We need creative solutions to encourage more women to cycle

Chi Onwurah on a bicycle

"I tend to cycle when I visit activities in my constituency, usually around 1-3 miles"

Chi Onwurah is a Labour Party MP for Newcastle Upon Tyne Central. In this article, she talks about her experience of cycling in Newcastle.

"I started cycling again three or four years ago and it was the help and support of more experienced women cyclists which was one of the things that helped me get back on my bike.

"Now I cycle regularly in and around Newcastle for work and leisure as well - although I don’t ride in London as the Tube is faster and I don’t want to have to take my bike down.

"I tend to cycle when I visit activities in my constituency, usually around one to three miles. If I’m going to speak at something I’ll be more likely to cycle or walk there, especially at this time of year. During the last election, I had a ‘Battle Bike’ with balloons, which helped make me very visible! At weekends I’ll cycle longer, for 12 miles or so in the countryside.

"There are so many physical and mental health benefits to cycling and it’s a great thing to do with families. I often ride across the Town Moor, which is full of cows, not cars! It’s a much more inspiring start to the day than waiting for a bus that may never come.

"I’ll cycle a bit on roads but cycle routes are definitely my preferred option. Some areas have a cycle route shared with a bus lane which I tend to avoid. A lot of drivers are cyclists too, so generally, people give way although sometimes they go far too close and speed or overtake which makes you feel uncomfortable. But that is a rarity.

"Cycle lanes make a huge difference to me personally. They’re planning cycle lanes through Elswick and Benwell, and quite a few local residents are complaining about the idea, saying that nobody cycles there so why do we need a cycle lane. But people are much more likely to try cycling if there are lanes.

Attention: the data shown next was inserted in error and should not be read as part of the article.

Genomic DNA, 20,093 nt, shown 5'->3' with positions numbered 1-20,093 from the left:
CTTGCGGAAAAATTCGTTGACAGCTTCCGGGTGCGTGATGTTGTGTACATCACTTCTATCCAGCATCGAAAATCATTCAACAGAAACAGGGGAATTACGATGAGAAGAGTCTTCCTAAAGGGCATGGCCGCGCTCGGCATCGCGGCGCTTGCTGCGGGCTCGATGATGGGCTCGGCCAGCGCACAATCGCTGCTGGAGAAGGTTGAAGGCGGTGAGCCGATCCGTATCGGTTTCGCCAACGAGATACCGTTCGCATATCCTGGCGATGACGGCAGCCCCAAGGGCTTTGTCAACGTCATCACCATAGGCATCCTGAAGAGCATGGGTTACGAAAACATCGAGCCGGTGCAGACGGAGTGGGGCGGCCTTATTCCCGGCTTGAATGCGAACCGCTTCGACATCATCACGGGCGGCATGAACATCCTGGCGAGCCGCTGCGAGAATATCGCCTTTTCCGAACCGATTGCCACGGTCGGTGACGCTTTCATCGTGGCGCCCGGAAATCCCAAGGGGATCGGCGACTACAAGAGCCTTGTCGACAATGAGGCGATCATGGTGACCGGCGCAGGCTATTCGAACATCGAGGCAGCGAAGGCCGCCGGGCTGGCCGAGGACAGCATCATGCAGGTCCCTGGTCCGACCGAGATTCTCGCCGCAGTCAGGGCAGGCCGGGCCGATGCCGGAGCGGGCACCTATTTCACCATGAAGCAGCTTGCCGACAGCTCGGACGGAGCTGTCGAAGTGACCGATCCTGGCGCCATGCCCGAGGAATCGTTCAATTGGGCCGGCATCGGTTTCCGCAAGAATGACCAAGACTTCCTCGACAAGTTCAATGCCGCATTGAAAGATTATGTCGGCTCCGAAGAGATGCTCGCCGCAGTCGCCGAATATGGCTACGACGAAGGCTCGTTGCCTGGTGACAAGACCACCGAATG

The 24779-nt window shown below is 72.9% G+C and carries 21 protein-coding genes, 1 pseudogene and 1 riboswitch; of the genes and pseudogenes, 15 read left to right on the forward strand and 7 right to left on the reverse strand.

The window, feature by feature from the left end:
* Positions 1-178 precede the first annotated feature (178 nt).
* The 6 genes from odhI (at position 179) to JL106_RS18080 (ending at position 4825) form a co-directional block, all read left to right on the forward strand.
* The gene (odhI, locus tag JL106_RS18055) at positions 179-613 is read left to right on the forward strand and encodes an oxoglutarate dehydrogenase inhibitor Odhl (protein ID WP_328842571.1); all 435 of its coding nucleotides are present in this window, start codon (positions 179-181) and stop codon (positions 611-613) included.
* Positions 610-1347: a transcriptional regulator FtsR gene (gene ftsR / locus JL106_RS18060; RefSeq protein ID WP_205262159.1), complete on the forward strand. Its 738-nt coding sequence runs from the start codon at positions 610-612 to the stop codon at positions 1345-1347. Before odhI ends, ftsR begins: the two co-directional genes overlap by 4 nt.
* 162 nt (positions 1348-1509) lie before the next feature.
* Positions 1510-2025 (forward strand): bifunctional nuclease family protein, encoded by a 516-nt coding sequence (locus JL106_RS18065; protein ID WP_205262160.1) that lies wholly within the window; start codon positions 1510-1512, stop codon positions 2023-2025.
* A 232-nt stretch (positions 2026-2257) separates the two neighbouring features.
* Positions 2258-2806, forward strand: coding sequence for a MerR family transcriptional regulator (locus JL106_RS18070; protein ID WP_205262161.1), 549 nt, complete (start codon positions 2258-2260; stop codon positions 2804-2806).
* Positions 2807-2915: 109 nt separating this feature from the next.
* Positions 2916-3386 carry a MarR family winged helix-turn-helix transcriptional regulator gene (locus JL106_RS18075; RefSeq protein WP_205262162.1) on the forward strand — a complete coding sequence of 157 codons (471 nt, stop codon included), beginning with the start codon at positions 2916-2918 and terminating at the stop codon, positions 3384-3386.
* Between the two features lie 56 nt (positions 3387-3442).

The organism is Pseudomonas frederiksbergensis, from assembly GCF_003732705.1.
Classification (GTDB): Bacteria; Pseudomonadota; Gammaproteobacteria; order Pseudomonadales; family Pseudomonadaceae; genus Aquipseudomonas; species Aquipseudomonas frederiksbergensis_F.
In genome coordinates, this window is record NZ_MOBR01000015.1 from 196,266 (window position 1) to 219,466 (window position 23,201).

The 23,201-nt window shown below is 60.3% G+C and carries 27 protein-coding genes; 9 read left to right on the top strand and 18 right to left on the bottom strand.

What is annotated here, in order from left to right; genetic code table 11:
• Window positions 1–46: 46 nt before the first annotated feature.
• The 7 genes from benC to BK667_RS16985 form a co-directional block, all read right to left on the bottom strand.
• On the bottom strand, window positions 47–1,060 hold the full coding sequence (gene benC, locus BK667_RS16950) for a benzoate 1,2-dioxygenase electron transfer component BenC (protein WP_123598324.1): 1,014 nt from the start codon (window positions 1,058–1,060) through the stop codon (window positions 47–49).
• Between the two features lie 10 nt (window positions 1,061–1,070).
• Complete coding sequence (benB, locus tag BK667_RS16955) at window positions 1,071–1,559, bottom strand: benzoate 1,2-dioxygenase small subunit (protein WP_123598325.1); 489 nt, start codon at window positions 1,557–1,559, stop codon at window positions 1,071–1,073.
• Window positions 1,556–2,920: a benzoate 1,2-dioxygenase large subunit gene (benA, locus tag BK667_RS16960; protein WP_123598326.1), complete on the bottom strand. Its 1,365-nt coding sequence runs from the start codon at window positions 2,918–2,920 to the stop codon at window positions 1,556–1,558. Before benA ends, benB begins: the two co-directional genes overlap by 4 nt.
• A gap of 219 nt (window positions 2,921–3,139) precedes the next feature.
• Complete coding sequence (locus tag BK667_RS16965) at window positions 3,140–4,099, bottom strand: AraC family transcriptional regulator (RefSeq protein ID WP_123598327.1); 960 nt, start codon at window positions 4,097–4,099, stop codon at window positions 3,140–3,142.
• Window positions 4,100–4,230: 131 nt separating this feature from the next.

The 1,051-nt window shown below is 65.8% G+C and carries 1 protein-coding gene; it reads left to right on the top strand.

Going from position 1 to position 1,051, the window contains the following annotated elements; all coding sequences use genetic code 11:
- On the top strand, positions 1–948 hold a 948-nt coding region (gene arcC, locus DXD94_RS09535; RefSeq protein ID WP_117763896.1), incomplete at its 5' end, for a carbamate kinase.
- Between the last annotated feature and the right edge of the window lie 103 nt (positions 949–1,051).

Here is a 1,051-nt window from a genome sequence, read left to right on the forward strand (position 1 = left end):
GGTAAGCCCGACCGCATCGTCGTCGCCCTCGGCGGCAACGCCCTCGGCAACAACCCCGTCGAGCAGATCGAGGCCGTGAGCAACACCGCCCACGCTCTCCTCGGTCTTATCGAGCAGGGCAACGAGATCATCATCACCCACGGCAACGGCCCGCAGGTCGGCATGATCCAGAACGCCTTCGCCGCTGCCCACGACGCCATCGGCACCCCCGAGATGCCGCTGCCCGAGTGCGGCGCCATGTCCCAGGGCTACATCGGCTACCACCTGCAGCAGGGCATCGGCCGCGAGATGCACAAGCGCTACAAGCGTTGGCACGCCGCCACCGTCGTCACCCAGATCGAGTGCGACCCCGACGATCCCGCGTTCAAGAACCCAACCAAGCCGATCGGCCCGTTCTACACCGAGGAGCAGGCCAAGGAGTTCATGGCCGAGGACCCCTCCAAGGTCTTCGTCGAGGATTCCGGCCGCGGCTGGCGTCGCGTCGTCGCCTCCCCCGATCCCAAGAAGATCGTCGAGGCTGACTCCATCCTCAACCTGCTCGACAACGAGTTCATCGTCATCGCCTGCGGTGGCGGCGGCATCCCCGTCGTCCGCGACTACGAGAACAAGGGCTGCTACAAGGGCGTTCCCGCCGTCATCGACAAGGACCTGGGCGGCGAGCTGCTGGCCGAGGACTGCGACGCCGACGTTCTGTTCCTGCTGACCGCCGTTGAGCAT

"We’ve got a lot more cycle lanes now but it needs to be more consistent across the city. The east side hasn’t got as many cycle routes. People need to be able to try out routes close to their homes so they can get comfortable with cycling.

"What helped me get back into cycling is that someone lent me a bike. Since then I’ve bought my own, but having an easy way just to try it out and get confident really helps to break down barriers. Facilities like the Bike Garden and Bike Hub in Newcastle was great for me as it provides access to cycling maintenance classes and a £10 inspection of your bike.

"I know how to dress for cycling but I’ve noticed that bike shops aren’t very female-friendly. You need to be able to cycle without changing into lycra so you should be able to find hi-vis and other clothing or lights which are easily wearable over your normal clothes. I don’t cycle very much at night as I still feel a bit hard to see in my usual clothing.

"When I was a child everyone had a bike but now it’s become a very middle-class activity. We need to get creative about encouraging working-class women on to bikes too."

Find out more about our 'Bike Life - Women: reducing the gender gap' report